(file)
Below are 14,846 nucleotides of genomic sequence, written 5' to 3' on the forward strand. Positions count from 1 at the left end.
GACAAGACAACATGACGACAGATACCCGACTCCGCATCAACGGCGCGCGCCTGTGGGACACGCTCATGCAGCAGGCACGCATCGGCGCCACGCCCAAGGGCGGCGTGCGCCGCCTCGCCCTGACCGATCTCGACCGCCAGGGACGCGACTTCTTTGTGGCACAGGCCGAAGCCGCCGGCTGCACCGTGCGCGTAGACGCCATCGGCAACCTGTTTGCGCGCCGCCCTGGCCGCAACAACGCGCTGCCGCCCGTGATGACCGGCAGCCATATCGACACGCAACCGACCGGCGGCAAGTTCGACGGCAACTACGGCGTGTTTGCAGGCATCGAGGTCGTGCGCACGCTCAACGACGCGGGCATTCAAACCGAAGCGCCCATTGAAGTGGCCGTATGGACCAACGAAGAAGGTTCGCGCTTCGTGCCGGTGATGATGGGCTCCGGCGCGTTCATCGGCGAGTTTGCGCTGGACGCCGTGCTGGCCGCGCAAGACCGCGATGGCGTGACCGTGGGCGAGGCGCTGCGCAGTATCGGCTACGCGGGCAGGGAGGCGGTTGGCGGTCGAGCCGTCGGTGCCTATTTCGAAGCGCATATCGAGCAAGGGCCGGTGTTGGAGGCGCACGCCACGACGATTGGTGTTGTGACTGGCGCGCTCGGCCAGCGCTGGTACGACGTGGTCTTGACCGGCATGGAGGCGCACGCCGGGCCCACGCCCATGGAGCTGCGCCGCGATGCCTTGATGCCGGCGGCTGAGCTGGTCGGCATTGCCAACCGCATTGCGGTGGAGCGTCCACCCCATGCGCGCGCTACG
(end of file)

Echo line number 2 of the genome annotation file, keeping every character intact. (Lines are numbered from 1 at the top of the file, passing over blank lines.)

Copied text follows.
GACAAGACAACATGACGACAGATACCCGACTCCGCATCAACGGCGCGCGCCTGTGGGACACGCTCATGCAGCAGGCACGCATCGGCGCCACGCCCAAGGGCGGCGTGCGCCGCCTCGCCCTGACCGATCTCGACCGCCAGGGACGCGACTTCTTTGTGGCACAGGCCGAAGCCGCCGGCTGCACCGTGCGCGTAGACGCCATCGGCAACCTGTTTGCGCGCCGCCCTGGCCGCAACAACGCGCTGCCGCCCGTGATGACCGGCAGCCATATCGACACGCAACCGACCGGCGGCAAGTTCGACGGCAACTACGGCGTGTTTGCAGGCATCGAGGTCGTGCGCACGCTCAACGACGCGGGCATTCAAACCGAAGCGCCCATTGAAGTGGCCGTATGGACCAACGAAGAAGGTTCGCGCTTCGTGCCGGTGATGATGGGCTCCGGCGCGTTCATCGGCGAGTTTGCGCTGGACGCCGTGCTGGCCGCGCAAGACCGCGATGGCGTGACCGTGGGCGAGGCGCTGCGCAGTATCGGCTACGCGGGCAGGGAGGCGGTTGGCGGTCGAGCCGTCGGTGCCTATTTCGAAGCGCATATCGAGCAAGGGCCGGTGTTGGAGGCGCACGCCACGACGATTGGTGTTGTGACTGGCGCGCTCGGCCAGCGCTGGTACGACGTGGTCTTGACCGGCATGGAGGCGCACGCCGGGCCCACGCCCATGGAGCTGCGCCGCGATGCCTTGATGCCGGCGGCTGAGCTGGTCGGCATTGCCAACCGCATTGCGGTGGAGCGTCCACCCCATGCGCGCGCTACG